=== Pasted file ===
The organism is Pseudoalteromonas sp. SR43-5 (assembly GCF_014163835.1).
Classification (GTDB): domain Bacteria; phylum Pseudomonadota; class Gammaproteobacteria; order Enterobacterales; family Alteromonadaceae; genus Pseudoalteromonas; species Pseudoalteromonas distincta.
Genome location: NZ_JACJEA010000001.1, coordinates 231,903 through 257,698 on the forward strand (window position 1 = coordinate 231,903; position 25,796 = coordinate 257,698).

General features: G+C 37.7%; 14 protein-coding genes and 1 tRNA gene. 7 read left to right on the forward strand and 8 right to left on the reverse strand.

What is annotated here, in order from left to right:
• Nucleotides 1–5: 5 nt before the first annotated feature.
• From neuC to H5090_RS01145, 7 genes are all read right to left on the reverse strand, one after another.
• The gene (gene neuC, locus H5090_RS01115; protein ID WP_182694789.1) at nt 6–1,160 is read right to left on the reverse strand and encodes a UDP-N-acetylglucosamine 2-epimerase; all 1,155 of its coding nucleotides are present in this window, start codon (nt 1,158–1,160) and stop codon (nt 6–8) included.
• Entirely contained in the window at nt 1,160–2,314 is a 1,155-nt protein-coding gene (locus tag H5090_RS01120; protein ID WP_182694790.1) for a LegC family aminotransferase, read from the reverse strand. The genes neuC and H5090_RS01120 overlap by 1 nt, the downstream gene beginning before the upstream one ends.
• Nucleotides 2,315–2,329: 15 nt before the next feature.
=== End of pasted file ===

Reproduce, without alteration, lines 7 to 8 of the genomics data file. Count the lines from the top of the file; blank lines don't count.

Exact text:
• From neuC to H5090_RS01145, 7 genes are all read right to left on the reverse strand, one after another.
• The gene (gene neuC, locus H5090_RS01115; protein ID WP_182694789.1) at nt 6–1,160 is read right to left on the reverse strand and encodes a UDP-N-acetylglucosamine 2-epimerase; all 1,155 of its coding nucleotides are present in this window, start codon (nt 1,158–1,160) and stop codon (nt 6–8) included.